A lot of people think that treating asthma is simple: when you start wheezing, just take a puff from a rescue inhaler.
But it's not so straightforward for most people. Every case of asthma is different and the disease can take many forms. So each person's treatment needs to be different too. The medicines that work for your relative or your friend or your neighbor may not work for you.
If you suspect you have asthma, your doctor will get a personal and family history as well as examine you. Some doctors may then prescribe an asthma medication (usually an inhaler), ask you to take it for a few weeks, and then schedule a return visit to see if the medication reduced your respiratory symptoms. The most common test to confirm asthma is a spirometry test.
Many primary care doctors now have spirometers in their office. If the results show that you have airway obstruction which is improved...
"Every person who has been diagnosed with asthma needs a treatment plan that's custom-tailored to his or her specific needs," says allergist Jonathan A. Bernstein, MD, associate professor of clinical medicine at the University of Cincinnati College of Medicine.
What's more, your asthma treatment may need to be adjusted regularly. Because the disease is constantly changing -- along with your life and related influences -- the treatment that once worked very well may no longer be the best choice.
"Your past experience of asthma isn't always predictive of what your asthma will be like in the future," says Hugh H. Windom, MD, associate clinical professor of immunology at the University of South Florida, Tampa. And as your symptoms change, your treatment needs to keep up.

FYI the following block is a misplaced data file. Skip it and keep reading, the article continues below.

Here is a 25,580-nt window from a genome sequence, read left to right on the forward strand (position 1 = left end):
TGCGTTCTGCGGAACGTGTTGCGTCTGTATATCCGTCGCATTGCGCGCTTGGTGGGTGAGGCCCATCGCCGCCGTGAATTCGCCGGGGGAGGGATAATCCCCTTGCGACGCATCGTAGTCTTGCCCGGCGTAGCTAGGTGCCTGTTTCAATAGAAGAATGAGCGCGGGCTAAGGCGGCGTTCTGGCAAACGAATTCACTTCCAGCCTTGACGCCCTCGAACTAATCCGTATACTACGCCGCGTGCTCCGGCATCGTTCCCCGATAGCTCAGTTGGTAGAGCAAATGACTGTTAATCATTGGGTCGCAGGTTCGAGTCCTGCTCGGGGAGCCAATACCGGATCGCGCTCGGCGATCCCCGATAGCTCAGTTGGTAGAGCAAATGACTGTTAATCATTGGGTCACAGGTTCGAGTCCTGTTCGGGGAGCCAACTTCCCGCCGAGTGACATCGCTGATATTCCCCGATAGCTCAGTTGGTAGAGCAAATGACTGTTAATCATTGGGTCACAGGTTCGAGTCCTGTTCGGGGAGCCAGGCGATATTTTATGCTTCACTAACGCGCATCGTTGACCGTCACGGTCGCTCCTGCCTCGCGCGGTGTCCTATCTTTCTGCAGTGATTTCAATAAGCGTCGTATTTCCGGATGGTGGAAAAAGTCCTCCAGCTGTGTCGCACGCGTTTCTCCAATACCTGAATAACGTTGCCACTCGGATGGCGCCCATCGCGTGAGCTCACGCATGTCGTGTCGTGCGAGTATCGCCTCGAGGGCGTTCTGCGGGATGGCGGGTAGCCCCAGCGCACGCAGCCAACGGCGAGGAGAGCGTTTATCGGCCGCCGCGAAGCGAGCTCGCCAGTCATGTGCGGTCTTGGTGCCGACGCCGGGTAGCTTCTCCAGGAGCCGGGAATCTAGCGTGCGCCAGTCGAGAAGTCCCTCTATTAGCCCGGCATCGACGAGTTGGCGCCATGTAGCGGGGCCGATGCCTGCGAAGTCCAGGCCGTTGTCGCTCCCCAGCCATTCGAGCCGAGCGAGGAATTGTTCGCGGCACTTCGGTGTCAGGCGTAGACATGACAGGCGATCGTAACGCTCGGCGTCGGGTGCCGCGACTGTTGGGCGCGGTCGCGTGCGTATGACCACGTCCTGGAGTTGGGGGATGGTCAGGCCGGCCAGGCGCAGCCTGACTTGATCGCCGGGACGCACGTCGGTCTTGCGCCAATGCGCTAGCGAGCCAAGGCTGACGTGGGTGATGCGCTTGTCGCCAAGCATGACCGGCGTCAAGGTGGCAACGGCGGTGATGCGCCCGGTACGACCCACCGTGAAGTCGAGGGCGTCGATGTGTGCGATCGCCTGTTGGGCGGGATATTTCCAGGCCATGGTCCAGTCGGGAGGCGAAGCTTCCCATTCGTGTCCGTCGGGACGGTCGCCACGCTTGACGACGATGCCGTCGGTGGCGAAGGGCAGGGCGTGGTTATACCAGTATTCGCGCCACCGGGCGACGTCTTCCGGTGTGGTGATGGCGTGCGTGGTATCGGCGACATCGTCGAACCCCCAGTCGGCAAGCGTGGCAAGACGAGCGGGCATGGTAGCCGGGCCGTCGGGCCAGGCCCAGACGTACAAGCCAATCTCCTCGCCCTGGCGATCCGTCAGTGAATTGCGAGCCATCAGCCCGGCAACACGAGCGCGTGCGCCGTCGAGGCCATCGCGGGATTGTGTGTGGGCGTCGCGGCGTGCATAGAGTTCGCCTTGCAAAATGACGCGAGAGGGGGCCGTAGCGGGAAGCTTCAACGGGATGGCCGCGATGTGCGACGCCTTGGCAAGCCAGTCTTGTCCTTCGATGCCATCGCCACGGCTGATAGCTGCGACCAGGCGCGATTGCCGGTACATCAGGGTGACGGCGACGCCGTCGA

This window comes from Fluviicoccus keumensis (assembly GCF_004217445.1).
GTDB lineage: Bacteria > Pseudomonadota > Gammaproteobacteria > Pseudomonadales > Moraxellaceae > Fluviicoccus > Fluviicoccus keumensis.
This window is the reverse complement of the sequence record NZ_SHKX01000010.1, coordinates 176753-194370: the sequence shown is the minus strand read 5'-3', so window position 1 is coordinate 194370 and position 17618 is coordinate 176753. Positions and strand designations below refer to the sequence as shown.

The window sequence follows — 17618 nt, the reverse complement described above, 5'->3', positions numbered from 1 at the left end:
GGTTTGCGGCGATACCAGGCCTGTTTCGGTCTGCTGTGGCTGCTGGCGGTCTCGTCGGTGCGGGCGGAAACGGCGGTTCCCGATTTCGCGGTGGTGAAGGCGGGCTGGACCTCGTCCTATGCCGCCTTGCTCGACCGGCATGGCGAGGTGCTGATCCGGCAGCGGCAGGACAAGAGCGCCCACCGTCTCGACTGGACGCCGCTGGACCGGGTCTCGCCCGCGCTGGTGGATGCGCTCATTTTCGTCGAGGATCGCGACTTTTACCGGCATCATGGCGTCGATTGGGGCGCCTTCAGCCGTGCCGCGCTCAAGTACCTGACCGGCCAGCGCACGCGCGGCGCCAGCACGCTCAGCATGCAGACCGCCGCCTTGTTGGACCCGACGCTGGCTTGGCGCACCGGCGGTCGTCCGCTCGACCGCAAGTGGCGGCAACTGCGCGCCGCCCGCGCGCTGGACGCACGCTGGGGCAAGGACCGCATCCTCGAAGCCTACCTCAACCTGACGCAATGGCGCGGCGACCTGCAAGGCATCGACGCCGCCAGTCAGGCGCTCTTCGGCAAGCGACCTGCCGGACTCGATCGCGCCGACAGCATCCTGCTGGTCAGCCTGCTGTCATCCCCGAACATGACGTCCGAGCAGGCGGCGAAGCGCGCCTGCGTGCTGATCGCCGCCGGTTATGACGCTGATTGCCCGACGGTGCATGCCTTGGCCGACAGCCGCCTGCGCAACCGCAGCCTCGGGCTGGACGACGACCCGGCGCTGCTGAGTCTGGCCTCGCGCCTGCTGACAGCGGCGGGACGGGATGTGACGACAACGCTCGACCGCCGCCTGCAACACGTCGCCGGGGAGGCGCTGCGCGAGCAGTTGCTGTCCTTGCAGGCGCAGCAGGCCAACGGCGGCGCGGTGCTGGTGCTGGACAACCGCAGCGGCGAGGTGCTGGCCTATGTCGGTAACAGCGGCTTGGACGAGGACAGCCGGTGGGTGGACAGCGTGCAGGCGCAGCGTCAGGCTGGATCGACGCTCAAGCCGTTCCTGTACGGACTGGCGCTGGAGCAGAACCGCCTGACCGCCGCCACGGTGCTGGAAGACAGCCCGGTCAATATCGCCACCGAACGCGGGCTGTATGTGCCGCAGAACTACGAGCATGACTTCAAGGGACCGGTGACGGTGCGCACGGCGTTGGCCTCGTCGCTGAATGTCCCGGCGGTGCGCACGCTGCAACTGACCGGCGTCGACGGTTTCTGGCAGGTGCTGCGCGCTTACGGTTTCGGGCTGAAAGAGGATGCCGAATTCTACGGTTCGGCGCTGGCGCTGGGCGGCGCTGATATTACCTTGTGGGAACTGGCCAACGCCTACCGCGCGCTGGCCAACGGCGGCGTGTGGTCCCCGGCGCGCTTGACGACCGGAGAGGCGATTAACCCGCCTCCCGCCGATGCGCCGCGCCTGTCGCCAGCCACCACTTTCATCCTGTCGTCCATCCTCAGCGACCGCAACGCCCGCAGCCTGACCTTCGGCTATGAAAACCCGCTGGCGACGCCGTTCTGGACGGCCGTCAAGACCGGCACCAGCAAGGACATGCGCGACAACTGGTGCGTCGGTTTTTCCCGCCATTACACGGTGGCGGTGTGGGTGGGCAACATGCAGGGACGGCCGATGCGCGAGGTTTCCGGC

So it's key that you and your doctor develop a personalized treatment program. When it comes to asthma treatment, one size does not fit all.
Many people with asthma only think about it when they are having an attack. But controlling asthma does not just mean treating flare-ups with a rescue inhaler. It's not like taking aspirin for the occasional headache.
"If you're just using a bronchodilator -- a rescue medicine -- you're not dealing with the real disease," Bernstein tells WebMD. "You're not treating the underlying inflammation in the airways."
Michael S. Blaiss, MD, past president of the American College of Allergy, Asthma & Immunology, says that some people don't really understand asthma.
"Many people -- and some doctors -- still don't realize that asthma is a chronic disease," he says. "It's still there even when you're feeling well."
In fact, the inflammation in the airways can worsen without causing any symptoms -- only lung function tests may detect it, says Bernstein. Even if you do have worsening symptoms, the changes may happen so slowly that you don't notice.